Hearing loss affects almost 2 million people over the age of 70, making it one of the most common chronic health conditions currently affecting seniors. In one independent study, over 90% of adults were found to have a degree of hearing loss. Despite these numbers, more than 36% of these adults never had their hearing tested. In the same study, 14% of seniors with hearing loss used a hearing aid. So how can seniors work to prevent both recreational and age related hearing loss? The answer is to be prepared and avoid any unnecessary loss of hearing.
A hearing loss prevention plan for seniors should consist of the following steps to prevent noise-induced hearing loss, while also attempting to avoid further damage from age-related hearing loss:
- Seniors must eat a healthy diet, while also ensuring adequate levels of vitamins and minerals are present within the body. A study published in the American Journal of Clinical Nutrition has linked vitamin status to hearing loss, showing that age-related hearing loss may be related to the nutritional status of seniors. A recent study of women between the ages of 55 and 71 years of age found that those with impaired hearing loss had lower blood levels of vitamin B-12 and folate than women with normal hearing. More in depth research is needed to determine if dietary supplements of vitamin B-12 and folate can truly help to prevent or delay hearing loss for seniors. However, most nutritional experts and scientists can agree that eating a balanced diet is still the best way to maintain healthy aging for seniors.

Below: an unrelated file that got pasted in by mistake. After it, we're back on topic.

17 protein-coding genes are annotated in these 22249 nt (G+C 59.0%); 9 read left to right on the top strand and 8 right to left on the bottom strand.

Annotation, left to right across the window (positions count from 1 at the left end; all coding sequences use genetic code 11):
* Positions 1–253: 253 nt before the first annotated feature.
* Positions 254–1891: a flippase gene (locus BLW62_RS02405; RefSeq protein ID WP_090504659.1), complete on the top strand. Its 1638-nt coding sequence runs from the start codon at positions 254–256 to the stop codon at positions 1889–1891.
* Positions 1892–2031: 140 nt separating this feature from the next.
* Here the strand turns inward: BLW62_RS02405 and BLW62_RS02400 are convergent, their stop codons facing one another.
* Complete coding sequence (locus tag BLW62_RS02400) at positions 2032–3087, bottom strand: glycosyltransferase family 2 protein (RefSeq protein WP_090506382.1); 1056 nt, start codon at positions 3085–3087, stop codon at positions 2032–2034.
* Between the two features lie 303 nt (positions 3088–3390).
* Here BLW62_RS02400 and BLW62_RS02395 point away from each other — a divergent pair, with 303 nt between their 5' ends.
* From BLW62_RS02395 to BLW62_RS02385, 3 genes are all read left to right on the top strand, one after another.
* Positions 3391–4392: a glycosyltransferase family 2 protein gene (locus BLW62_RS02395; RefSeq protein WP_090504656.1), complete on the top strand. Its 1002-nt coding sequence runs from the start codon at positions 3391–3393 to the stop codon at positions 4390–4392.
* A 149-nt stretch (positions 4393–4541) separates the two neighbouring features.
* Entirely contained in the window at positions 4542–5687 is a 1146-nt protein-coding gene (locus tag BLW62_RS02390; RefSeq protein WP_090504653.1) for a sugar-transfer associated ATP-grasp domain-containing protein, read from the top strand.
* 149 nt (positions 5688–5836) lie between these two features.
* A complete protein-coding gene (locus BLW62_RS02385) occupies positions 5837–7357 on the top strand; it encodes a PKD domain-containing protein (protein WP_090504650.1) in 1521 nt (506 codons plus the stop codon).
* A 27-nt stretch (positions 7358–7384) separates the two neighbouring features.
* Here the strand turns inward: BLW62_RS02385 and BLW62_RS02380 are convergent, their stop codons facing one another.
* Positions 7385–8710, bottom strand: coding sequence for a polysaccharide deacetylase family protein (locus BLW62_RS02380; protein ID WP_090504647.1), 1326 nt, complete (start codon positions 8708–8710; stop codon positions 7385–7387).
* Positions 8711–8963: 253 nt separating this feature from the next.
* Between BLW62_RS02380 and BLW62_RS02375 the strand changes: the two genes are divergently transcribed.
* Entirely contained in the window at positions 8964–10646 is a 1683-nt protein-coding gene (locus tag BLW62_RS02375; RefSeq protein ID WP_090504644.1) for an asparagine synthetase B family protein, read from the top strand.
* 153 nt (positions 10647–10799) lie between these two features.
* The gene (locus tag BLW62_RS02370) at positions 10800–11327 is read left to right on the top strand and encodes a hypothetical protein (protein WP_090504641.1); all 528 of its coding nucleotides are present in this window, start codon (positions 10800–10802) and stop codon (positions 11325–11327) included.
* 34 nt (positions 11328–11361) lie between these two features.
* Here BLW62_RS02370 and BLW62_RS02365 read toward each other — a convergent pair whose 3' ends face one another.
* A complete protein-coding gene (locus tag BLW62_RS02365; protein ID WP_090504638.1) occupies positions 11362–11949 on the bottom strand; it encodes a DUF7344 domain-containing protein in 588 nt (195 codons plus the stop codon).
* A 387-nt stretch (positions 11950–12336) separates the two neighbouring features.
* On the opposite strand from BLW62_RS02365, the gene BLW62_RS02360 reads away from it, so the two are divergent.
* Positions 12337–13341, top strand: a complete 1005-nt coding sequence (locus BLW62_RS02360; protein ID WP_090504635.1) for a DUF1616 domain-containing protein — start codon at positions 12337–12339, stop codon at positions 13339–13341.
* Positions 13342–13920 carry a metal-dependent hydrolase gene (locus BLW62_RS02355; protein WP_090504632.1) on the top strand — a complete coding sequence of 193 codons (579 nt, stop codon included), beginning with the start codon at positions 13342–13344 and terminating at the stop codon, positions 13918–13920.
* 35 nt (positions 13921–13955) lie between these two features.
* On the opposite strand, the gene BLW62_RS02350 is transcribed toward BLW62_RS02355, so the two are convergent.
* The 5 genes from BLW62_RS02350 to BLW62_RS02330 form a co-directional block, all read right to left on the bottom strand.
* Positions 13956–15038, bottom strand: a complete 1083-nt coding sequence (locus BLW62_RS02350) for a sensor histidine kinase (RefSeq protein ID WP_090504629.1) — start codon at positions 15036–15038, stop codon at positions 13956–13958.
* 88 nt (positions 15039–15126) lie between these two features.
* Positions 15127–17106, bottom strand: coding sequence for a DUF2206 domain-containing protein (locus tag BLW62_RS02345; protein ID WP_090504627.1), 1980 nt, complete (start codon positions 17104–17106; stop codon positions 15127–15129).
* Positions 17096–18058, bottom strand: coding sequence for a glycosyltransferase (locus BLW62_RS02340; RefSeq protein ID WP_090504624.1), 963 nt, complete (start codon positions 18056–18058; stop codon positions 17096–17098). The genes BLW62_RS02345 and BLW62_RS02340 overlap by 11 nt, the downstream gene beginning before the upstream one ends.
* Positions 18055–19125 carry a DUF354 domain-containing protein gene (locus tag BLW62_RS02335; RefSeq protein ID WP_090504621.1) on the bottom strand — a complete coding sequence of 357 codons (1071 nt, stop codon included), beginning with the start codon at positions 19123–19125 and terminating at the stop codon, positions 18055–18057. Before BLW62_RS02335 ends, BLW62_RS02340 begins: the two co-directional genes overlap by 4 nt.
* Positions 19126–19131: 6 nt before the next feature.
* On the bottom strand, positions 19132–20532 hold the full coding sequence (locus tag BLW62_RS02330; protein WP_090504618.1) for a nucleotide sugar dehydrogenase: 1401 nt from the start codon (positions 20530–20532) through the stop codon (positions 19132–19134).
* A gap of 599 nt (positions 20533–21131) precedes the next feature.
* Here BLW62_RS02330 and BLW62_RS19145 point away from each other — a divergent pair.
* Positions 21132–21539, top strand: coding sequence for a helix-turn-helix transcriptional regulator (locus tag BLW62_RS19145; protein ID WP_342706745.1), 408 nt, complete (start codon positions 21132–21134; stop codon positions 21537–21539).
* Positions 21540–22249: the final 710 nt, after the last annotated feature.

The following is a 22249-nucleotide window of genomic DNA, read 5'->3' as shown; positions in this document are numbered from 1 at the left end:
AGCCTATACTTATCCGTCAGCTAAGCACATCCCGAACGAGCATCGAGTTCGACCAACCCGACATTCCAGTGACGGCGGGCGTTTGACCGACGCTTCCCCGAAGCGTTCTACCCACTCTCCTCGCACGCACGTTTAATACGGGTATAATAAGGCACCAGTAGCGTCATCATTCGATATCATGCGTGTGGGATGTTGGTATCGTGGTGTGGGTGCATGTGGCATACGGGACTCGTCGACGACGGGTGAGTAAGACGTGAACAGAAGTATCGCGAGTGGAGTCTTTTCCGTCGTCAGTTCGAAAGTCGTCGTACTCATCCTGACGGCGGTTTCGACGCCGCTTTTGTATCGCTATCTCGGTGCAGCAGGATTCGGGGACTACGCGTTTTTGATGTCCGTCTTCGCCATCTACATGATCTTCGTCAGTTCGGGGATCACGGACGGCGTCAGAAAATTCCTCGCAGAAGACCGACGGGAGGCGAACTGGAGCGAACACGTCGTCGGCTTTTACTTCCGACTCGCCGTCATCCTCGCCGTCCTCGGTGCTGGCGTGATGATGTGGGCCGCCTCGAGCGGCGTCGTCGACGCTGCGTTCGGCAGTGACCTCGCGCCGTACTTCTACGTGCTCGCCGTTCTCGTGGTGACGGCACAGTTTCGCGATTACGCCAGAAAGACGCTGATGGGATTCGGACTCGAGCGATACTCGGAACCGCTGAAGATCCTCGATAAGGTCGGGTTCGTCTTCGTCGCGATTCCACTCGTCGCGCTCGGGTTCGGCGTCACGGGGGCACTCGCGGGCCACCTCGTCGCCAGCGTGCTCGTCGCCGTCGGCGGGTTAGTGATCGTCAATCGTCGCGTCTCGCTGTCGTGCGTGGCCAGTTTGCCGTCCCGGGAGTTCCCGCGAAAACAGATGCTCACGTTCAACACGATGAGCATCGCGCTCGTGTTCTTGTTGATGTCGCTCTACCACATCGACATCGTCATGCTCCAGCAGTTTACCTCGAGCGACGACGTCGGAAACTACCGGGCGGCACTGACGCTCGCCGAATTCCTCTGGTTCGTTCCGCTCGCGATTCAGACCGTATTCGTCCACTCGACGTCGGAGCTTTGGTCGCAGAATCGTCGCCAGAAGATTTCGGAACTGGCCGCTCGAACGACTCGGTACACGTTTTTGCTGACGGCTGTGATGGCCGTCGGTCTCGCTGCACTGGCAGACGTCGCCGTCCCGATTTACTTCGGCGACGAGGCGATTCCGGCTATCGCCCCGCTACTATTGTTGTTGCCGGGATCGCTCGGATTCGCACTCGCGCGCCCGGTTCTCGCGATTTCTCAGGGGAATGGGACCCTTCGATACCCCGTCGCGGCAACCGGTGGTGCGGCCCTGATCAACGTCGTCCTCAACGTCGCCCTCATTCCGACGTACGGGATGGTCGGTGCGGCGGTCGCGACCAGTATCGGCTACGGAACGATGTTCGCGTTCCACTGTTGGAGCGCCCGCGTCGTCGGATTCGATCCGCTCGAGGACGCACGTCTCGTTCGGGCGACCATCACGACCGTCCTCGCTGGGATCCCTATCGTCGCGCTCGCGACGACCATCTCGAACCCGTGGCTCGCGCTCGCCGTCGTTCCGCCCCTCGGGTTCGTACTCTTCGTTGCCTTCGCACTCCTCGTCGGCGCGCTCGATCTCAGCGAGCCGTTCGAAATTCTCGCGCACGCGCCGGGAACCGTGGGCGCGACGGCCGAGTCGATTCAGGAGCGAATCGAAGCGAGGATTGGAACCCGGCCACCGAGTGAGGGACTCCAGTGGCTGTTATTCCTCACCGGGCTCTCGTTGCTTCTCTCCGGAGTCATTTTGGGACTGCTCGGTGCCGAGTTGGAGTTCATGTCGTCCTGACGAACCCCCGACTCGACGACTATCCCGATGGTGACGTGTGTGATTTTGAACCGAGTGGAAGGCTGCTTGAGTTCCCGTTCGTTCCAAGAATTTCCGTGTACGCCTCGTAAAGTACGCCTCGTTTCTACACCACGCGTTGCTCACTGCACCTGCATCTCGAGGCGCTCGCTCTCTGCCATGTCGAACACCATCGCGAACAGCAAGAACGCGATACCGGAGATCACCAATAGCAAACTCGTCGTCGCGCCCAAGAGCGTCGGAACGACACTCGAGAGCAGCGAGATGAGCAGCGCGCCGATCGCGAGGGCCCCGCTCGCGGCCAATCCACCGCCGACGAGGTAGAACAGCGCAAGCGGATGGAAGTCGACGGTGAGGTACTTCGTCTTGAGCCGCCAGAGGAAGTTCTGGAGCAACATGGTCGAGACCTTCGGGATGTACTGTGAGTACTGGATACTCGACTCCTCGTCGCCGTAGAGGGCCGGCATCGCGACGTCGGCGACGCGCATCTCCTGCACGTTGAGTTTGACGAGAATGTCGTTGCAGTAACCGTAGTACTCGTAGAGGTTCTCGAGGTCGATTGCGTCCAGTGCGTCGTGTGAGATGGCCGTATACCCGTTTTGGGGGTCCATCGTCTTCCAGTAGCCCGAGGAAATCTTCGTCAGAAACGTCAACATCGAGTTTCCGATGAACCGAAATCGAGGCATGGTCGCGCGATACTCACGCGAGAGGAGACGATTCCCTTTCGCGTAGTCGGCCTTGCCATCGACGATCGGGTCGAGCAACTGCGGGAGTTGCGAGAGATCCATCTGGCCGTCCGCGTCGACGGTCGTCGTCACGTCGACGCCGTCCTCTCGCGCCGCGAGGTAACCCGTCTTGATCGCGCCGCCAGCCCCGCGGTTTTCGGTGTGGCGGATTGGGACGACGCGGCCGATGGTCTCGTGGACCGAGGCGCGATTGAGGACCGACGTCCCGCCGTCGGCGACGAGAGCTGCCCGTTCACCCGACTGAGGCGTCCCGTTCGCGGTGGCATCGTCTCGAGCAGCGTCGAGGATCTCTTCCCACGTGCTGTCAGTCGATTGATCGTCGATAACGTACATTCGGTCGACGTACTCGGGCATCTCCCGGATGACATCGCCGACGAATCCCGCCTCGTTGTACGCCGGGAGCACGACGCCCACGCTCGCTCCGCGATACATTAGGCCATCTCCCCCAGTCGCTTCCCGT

- Seniors should have their hearing tested regularly. These regular exams are especially important if seniors previously worked in a noisy environment. Regular hearing exams can help to detect early signs of hearing loss, allowing seniors to take the necessary steps to prevent any further hearing loss.
- Seniors must avoid most recreational hearing risks. Some activities can damage the hearing of seniors, such as hunting, extremely loud music, attending stock car races or riding loud motorcycles. One way to deal with most recreational hearing risks would be to wear ear protection. Seniors can use earplugs or headphones. Additionally, seniors may choose to take frequent breaks from loud noises or turn the volume down when listening to music or watching TV.
LivHOME is one of the nation’s largest professionally led at-home senior care companies and we are ready to help seniors work through the necessary steps of healthy hearing! Contact LivHOME today for a detailed evaluation.